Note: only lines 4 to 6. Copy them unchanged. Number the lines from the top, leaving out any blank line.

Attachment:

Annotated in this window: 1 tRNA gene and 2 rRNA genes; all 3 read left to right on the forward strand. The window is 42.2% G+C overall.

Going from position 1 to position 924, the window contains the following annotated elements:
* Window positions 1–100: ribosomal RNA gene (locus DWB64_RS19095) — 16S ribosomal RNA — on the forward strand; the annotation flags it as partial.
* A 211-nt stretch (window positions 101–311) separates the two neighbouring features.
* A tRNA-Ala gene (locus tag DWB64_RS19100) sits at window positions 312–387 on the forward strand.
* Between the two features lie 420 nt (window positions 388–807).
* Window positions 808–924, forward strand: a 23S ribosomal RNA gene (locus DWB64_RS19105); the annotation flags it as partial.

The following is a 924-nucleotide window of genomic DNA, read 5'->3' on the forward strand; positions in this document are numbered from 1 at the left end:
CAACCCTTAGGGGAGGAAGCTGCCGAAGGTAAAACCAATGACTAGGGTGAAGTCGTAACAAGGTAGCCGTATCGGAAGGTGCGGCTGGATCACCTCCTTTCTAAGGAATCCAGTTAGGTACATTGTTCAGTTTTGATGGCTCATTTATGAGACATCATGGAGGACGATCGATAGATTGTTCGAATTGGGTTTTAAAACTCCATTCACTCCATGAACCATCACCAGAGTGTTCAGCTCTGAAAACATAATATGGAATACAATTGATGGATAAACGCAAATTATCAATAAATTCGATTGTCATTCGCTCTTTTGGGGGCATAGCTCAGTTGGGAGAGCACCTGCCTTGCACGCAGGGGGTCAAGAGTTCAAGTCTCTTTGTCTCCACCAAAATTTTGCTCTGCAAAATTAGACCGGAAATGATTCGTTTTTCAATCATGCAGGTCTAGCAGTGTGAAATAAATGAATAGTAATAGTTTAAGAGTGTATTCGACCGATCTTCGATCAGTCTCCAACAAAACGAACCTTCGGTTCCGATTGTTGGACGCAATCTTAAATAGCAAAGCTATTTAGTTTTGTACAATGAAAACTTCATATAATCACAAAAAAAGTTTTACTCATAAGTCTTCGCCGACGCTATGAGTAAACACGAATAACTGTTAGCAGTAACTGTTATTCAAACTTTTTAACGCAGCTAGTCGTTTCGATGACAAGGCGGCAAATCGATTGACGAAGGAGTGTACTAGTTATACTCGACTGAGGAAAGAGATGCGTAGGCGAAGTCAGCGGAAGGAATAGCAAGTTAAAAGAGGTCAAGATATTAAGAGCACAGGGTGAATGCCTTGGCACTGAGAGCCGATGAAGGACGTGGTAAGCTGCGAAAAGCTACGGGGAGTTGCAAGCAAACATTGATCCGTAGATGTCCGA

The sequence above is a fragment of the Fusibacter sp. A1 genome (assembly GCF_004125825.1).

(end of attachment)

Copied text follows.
* A 211-nt stretch (window positions 101–311) separates the two neighbouring features.
* A tRNA-Ala gene (locus tag DWB64_RS19100) sits at window positions 312–387 on the forward strand.
* Between the two features lie 420 nt (window positions 388–807).